Bellingen Council has been developing an eco-village pilot project over the past few years.
One of the consultants for the project, Dr Steven Liaros, told The Echo that the project ‘could inform new approaches to mainstream housing policy’, and that ‘it is not difficult to transfer the same framework to other councils, or to include it in the Housing SEPP (State Environmental Planning Policy).’
Dr Liaros, from town planning consultancy PolisPlan, and affiliated with the University of Sydney, has expertise in civil engineering, town planning, environmental law and political economy.
He said, ‘After a submission by us during public consultation, Bellingen adopted their Housing Strategy in 2020, which included an action to do an eco-village pilot project’.
State government funding
‘In November 2021, we received some state government funding to set up the planning policy framework for the pilot project.
‘Through 2022, we worked with Council staff and reported our recommended planning framework to the elected Council in November.
‘We are currently developing the business plan and financial strategy. We are confident it will show how this approach is feasible and also much more affordable than mainstream housing.
‘To overcome the inertia of doing things as they’ve always been done, we have to promote other options that the community wants.
‘If there is groundswell of community support and demand for such alternatives, then I’m sure we can make it happen because there is a clear strategy, policy framework and financial feasibility’.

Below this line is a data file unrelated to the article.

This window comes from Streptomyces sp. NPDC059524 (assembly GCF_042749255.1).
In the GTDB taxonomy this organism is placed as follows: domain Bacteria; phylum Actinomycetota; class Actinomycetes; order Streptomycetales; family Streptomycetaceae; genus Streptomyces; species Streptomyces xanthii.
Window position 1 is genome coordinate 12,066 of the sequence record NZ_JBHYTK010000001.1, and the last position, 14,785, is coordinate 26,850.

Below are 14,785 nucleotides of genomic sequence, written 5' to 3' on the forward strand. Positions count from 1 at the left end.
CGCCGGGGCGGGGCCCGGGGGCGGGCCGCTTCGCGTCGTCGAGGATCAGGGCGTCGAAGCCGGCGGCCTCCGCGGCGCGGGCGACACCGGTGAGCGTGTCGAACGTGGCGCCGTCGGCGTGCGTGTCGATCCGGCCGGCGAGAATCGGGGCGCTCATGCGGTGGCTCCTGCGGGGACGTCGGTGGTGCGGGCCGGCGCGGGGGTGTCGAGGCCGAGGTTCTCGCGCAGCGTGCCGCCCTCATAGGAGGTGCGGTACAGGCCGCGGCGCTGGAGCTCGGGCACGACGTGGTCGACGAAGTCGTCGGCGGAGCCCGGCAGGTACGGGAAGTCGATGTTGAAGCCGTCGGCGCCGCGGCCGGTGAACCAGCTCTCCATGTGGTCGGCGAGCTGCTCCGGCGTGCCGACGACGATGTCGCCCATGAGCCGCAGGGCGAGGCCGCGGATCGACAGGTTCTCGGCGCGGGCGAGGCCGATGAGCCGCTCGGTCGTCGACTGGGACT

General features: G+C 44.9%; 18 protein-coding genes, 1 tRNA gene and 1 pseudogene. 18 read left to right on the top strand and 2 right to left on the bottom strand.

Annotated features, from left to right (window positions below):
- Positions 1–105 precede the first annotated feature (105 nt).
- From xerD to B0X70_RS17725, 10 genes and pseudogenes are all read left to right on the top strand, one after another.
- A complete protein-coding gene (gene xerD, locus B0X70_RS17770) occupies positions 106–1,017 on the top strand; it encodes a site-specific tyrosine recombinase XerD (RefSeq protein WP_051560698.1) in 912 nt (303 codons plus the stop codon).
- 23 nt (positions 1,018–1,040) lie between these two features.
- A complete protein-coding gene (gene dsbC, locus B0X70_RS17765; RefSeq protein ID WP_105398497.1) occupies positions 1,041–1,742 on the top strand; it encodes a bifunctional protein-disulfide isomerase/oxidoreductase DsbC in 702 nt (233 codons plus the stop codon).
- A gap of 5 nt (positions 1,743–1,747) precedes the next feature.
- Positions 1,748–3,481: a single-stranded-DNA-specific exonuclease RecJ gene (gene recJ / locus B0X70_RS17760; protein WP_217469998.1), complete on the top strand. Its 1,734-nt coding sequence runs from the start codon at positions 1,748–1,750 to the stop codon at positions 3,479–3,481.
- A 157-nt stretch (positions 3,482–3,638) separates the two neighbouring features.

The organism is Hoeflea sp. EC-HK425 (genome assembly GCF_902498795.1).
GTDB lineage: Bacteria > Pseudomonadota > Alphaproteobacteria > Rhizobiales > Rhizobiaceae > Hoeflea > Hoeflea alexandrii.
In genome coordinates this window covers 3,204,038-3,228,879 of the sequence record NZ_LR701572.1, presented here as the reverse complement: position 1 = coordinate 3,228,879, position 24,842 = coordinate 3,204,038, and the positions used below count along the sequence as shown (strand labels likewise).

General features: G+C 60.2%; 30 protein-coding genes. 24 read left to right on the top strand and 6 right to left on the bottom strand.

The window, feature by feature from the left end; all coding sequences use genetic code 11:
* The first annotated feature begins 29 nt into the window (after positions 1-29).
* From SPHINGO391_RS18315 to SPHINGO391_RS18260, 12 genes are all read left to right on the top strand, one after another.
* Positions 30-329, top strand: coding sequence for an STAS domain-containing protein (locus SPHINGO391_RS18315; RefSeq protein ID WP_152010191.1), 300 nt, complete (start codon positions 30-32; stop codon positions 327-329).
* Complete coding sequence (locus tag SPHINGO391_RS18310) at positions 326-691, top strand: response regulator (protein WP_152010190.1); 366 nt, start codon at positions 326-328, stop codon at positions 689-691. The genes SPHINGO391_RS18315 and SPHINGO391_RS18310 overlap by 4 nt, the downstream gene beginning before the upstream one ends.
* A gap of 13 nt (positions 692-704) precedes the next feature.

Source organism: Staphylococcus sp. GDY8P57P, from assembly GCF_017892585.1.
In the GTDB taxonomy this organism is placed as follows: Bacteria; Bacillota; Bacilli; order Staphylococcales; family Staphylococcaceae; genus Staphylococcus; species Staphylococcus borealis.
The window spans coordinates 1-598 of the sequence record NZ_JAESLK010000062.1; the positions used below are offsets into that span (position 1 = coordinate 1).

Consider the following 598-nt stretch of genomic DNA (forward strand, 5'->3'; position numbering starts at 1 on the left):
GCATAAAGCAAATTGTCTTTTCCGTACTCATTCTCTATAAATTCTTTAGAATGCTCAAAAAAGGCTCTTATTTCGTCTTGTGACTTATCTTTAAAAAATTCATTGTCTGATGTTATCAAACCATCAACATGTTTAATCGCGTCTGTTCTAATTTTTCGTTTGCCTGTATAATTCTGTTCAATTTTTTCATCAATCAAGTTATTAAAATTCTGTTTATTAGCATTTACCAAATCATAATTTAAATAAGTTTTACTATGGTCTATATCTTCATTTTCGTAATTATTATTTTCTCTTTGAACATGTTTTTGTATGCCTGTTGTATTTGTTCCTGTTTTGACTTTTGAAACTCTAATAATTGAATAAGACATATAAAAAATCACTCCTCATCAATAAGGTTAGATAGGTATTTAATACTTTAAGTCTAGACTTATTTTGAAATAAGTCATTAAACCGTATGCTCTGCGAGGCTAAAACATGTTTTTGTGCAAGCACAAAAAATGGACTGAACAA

A description of the concept, available at polisplan.com.au, describes it as ‘…a network of high-tech, regenerative villages that strive towards self-sufficiency and zero waste within their bioregion’.
Network of villages
‘Each village will house a diverse community of up to 200 people and will integrate affordable co-working and co-living spaces with water and energy micro-grids and a regenerative agricultural system.’
According to the November 23, 2022 Council minutes, there are ‘remaining issues to be clarified around rating and land titles’.
The Eco-Village Pilot Project Feasibility Investigations motion also says a further report will be presented to Council.
The next process, Dr Liaros says, involves securing a suitable site from a willing landowner, ‘then comes the formal planning proposal, detailed design and amending the LEP’.
He says there is one regenerative farmer who has shown interest in the proposal, and has sufficient land. ‘To house 200 people, we need 100 acres of rural land’, he said.
As for ‘rating and land titles’ being established, he says they are not big obstacles. ‘Council will work this out with the Office of Local Government, but the general principle is to have equity with other landowners in the local government area’.
Additionally, the proposal will involve a Community Land Trust, something that Byron Council has considered in the past.
Dr Liaros added that ‘this must be a collective effort with clear roles for the community, Council, state government, investors and various experts to play’.